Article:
Managed Care

 

Can Arthroplasty’s Costs Be Contained?

MANAGED CARE March 2011. © MediMedia USA

Can Arthroplasty’s Costs Be Contained?

Try ‘bundled payments, accountability, and consumer involvement,’ one surgeon advises
Carol Milano
MANAGED CARE March 2011. ©MediMedia USA

Try ‘bundled payments, accountability, and consumer involvement,’ one surgeon advises

Carol Milano

New knees, hips, wrists, shoulders, and ankles are increasingly common in America’s aging, obese population. Every year, nearly 775,000 of us have a knee or hip replaced, reports the National Institute of Arthritis and Musculoskeletal Diseases.

The American Association of Orthopedic Surgeons (AAOS) cites a projection that by 2030, total hip and knee replacements will approach four million — that’s double the number of hip procedures and five times as many knee replacements, compared to the number in 2005.

Arthroplasty, an extremely successful procedure, is also costly. At New York University’s Langone Medical Center, joint replacement surgery averages $39,000. Dartmouth Institute for Health Policy estimates a national average cost of $16,000 to $24,000 for total knee replacement.

Can surgical and clinical refinements, or new approaches to diagnosis and tracking, control expenses while maintaining efficacy?

Making surgery safer

To combat infection, a major cause of implant failure, the Hospital for Special Surgery (HSS) has installed dedicated “laminar flow rooms” for all joint replacement procedures. “The only people inside this room-within-a-room are members of the surgical team, wearing personal exhaust systems, which resemble space suits,” explains Mathias Bostrom, MD, attending orthopedic surgeon. “The bacterial counts are amazingly low.” (So is HSS’s 0.1 percent infection rate for hip replacement, according to state health department statistics.)

Because of the expense, few institutions have laminar flow rooms. “It’s worth it, though, for the hospital and the payer,” says Bostrom. “Infections are incredibly costly, no matter who’s paying. Cutting infection rates makes great financial sense.”

Securing the implant is crucial. For total knee replacement, HSS is now reducing the amount of cement it uses. Bostrom expects the reduction “to help the new joint last longer, and hopefully get patients up sooner, potentially shortening hospitalization or rehab time.” New materials to foster bone growth “open several implant design options that we didn’t have before. Trabecular metal from Zimmer Inc. is the first of many materials that will improve fixation of metal to bone.” Zimmer is a manufacturer of orthopedic equipment.

Minimally invasive surgery has raised awareness of how to handle tissue to minimize trauma, says Bostrom, a professor of orthopedic surgery at Weill Cornell Medical College. “This modification of existing techniques helps short-term outcomes and lowers wound complications.”

Deeper understanding of pain management is affecting length of stay at HSS. “With an increased amount of optimal pain medication, people are up and around faster. The patients are happier and can leave the hospital sooner. Our acute pain management team — anesthesiologist, nurse practitioner, and nurse — combines oral, anesthetic, neurospinal, and neuro blocks, tailored to the specific patient.”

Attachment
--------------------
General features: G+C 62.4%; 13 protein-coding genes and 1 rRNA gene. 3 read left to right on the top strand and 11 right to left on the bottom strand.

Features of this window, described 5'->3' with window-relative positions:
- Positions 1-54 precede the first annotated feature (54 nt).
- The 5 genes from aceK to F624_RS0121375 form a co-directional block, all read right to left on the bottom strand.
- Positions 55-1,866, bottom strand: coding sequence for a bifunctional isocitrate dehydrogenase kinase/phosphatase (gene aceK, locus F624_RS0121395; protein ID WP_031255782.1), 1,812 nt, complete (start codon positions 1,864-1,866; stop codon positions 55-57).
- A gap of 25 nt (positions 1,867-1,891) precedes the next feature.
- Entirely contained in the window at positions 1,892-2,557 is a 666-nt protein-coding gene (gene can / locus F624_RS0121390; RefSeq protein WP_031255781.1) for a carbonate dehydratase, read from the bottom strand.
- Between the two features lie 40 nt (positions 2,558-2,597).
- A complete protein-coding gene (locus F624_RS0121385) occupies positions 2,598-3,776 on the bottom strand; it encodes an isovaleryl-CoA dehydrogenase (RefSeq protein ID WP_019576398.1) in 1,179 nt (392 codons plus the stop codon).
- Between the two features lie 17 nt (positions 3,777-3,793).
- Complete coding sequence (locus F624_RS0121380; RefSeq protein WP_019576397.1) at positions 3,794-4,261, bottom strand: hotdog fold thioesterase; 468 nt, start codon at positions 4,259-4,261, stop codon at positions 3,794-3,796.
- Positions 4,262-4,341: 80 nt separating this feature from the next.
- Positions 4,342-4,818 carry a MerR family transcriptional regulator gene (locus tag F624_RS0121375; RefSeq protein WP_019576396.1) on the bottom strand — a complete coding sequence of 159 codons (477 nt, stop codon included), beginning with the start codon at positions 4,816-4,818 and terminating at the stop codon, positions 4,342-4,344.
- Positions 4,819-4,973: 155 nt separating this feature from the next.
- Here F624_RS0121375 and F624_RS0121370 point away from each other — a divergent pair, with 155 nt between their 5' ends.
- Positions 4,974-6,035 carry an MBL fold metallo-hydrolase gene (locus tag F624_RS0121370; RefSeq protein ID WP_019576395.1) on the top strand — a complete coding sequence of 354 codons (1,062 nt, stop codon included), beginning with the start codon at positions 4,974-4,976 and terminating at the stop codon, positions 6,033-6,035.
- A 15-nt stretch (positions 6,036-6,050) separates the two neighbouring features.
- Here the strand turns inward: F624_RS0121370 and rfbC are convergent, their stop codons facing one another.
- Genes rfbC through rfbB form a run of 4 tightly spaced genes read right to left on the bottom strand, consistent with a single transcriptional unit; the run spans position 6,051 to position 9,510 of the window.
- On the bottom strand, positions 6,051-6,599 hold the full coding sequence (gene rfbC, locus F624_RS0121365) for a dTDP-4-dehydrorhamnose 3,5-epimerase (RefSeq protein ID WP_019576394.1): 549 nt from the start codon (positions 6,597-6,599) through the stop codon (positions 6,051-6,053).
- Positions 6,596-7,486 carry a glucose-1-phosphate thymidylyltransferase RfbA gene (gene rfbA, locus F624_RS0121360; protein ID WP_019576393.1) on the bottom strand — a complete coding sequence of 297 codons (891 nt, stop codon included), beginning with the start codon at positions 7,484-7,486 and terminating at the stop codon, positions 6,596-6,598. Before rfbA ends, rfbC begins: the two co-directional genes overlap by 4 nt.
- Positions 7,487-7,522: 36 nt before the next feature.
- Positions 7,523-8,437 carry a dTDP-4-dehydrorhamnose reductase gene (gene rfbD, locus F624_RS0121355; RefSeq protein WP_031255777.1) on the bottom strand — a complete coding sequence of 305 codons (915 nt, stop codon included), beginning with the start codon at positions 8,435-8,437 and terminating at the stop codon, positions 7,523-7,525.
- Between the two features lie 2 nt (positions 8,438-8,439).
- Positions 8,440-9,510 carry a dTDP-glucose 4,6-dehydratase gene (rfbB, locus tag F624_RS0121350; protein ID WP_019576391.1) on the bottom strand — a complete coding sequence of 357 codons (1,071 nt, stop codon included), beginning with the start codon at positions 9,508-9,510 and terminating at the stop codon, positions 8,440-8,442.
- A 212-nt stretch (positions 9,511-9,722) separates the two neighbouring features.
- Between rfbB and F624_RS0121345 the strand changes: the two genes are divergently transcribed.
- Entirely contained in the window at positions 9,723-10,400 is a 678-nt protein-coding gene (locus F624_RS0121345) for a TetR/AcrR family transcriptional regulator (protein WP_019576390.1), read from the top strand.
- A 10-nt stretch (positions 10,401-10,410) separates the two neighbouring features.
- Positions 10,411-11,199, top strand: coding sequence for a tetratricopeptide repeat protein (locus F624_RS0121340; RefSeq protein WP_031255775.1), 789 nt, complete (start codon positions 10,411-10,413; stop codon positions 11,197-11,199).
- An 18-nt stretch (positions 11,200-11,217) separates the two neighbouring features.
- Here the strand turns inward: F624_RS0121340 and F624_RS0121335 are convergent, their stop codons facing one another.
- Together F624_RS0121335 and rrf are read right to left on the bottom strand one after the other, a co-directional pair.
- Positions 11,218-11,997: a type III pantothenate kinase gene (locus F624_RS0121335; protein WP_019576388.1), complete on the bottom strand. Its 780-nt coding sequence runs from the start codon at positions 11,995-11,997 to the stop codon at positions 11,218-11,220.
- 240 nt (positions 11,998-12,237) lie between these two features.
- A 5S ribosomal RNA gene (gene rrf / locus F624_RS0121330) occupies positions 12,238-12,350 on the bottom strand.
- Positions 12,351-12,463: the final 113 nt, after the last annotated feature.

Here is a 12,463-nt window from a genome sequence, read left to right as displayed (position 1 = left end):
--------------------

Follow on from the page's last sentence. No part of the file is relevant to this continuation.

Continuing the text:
Reorganizing cost structure

“Evolution in technology and adoption of more expensive, often unproven, technologies have been primary drivers of the cost of joint replacement procedures, and an issue that all stakeholders — surgeons, hospitals, patients, payers, and device manufacturers — will need to address to ensure access to these life-altering procedures,” says Kevin Bozic, MD, MBA, vice chairman of the orthopedic surgery department at the University of California–San Francisco.

Bozic is optimistic about episode-of-care or bundled payments for arthroplasty. “These are designed as a single lump sum payment to the team — the physicians, the hospital, possibly a physical therapist or other specialist — to incentivize these providers to work collaboratively to manage the cost of care. When paid separately and independently, none of these providers are incentivized to think globally about, and be accountable for, the overall quality and cost of care provided to the patient,” observes Bozic, a practicing orthopedic surgeon.

Medicare is conducting an 18-month bundled payment demonstration project, and other pilot programs are under discussion. “The key is not just cost control, but paying attention to quality to provide equal or better care,” says Bozic.

Health Partners Health Plan in Minnesota is exploring bundling. “We’re pursuing a single lump sum as a way of trying to cover [all the surgery-related] services effectively, to make sure everyone is attentive to proper selection and chooses the technology to best meet the needs of the patient,” says Patrick Courneya, MD, medical director. “We hope to step out of the constant spiral where new technology that could lead to modest improvements costs far more than you’d expect. We want to get value for all the resources we use.”

Geisinger Health Plan in Pennsylvania is now working with primary care doctors and specialists to develop bundling for acute care. “We’re also creating guidelines and standards for a defined episode of care, to achieve the best clinical pathway,” says Bret Yarczower, MD, the insurer’s medical director for health services technology.

Bozic calls joint replacement surgery a product of its own success. “Word-of-mouth advertising from satisfied patients has led to more people wanting it. However, the question remains: Can we see an increase in volume and continue to do it cost-effectively? We know the procedure works well, but we have to control costs to provide it to more patients.”